economic giant because it is a large country. I believe that simply because
of the fact that it is the biggest debtor of all and the fact that it had
the courage to take this step, the country will determine the economic
future of the Third World. What will the superpowers, the industrialized
capitalist countries do now? In my opinion, they will try to put off the
fire. They will try to put off the fire and find a solution.

[Speaker] They tried to do it recently in Paris.

[Castro] Anyway, no matter the results, no matter the future steps Brazil
takes, a page has been turned in history. Because debtors will be and are
the ones that are saying the last word on this foreign debt problem which
is strangling the economies of the Third World. Brazil has taken this place
in history because it took the decisive step.

I am certain that it will have the support of all the countries of the
Third World, and of all the countries that are really concerned about
humankind. I hope it will have the support of all the nonaligned countries,
of the entire Group of 77, and of all Latin American and socialist
countries. I also believe it will also have at least the understanding of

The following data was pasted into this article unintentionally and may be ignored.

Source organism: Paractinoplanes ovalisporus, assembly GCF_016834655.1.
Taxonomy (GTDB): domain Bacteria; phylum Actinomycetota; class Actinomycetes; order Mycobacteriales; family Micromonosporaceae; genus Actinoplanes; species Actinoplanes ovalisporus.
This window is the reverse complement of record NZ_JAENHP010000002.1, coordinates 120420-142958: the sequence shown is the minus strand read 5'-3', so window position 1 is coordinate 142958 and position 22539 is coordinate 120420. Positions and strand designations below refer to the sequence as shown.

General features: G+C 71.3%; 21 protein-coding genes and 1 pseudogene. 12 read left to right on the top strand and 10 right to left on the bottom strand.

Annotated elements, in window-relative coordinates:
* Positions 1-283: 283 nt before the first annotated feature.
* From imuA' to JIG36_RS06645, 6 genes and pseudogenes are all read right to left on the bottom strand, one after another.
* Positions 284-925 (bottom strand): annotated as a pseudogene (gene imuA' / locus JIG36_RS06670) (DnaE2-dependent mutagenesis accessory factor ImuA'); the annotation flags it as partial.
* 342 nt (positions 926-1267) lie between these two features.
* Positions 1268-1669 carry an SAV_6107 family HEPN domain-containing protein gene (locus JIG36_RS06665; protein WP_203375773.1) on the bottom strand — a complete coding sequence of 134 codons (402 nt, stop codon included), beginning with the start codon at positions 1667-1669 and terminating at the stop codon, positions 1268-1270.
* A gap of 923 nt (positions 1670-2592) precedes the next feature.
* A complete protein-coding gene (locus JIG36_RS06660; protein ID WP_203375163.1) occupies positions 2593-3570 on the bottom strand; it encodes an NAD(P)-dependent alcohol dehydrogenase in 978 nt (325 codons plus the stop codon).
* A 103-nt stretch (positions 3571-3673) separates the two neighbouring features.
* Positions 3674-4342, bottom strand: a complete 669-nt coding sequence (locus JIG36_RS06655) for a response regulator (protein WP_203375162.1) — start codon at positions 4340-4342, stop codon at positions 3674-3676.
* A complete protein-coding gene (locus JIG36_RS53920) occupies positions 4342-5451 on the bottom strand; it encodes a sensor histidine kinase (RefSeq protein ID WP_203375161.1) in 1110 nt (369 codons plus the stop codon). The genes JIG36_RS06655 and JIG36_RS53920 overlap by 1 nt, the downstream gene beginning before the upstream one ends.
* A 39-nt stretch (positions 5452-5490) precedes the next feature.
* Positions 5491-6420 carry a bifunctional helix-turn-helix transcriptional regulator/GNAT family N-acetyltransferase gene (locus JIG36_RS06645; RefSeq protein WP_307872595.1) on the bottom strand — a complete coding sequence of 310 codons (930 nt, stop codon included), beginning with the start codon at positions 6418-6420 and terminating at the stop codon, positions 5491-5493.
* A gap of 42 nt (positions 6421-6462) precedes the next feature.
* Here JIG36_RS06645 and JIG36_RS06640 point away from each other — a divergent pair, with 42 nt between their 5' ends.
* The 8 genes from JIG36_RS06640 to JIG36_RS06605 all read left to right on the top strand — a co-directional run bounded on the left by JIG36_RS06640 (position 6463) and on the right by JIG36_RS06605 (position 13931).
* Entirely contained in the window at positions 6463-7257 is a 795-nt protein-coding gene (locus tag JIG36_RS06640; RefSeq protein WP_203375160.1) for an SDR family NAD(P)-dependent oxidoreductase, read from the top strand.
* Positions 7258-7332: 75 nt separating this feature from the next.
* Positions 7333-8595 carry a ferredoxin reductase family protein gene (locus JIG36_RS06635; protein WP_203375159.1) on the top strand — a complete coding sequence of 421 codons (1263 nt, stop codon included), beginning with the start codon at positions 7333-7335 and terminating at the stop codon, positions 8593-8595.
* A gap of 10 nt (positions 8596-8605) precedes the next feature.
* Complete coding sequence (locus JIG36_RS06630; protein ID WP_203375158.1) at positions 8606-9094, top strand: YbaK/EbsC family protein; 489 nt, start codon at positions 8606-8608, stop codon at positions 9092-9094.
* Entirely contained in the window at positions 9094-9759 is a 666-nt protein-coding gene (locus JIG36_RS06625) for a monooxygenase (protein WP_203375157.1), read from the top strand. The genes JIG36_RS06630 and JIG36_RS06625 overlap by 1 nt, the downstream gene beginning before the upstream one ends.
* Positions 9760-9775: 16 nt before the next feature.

many developed capitalist countries.

[Speaker] It is possible this subject will be discussed at the Georgetown

[Castro] Where?

[Speaker] At the Georgetown Nonaligned meeting.

[Castro] I believe it will be the most important subject of the Nonaligned
meeting. For the time being we will struggle as much as possible to obtain
complete support for Brazil.

[Speaker] There are a number of foreign ministers and personalities who
will travel to Cuba on their way to the meeting or after the Georgetown

[Castro] Yes. I believe Brazil has already won the battle. This is my
opinion. I have thought like this for a long time. Because Brazil had the
courage and audacity of taking the first step in such a categorical way. It
is going to acquire everyone's solidarity and support.

[Speaker] Does the Brazilian foreign minister's visit have a good omen?

[Castro] Well, there is a good omen for everyone, [laughter] all countries,
and all exploited countries, all countries that suffered from merciless
looting during the last years. Because we are not only talking about those
debts, those enormous interests that were collected for many years and are
still being collected but also about dumping [preceding word in English],
unfair trade, and protectionist measures industrialized capitalist
countries have applied against the interests of the Third World...

[Speaker interrupts with indistinct words]

[Castro] Against the interests of the Third World. So I believe the time
has come to account for this and the time has come for the poor in this
world. That is my opinion. Since you brought it up I gave you my opinion.

[Speaker] I am very grateful.

[Castro] My feelings toward Brazil and the people of Brazil are deepened
from this time on and they were already good.

[Speaker] Thank you very much.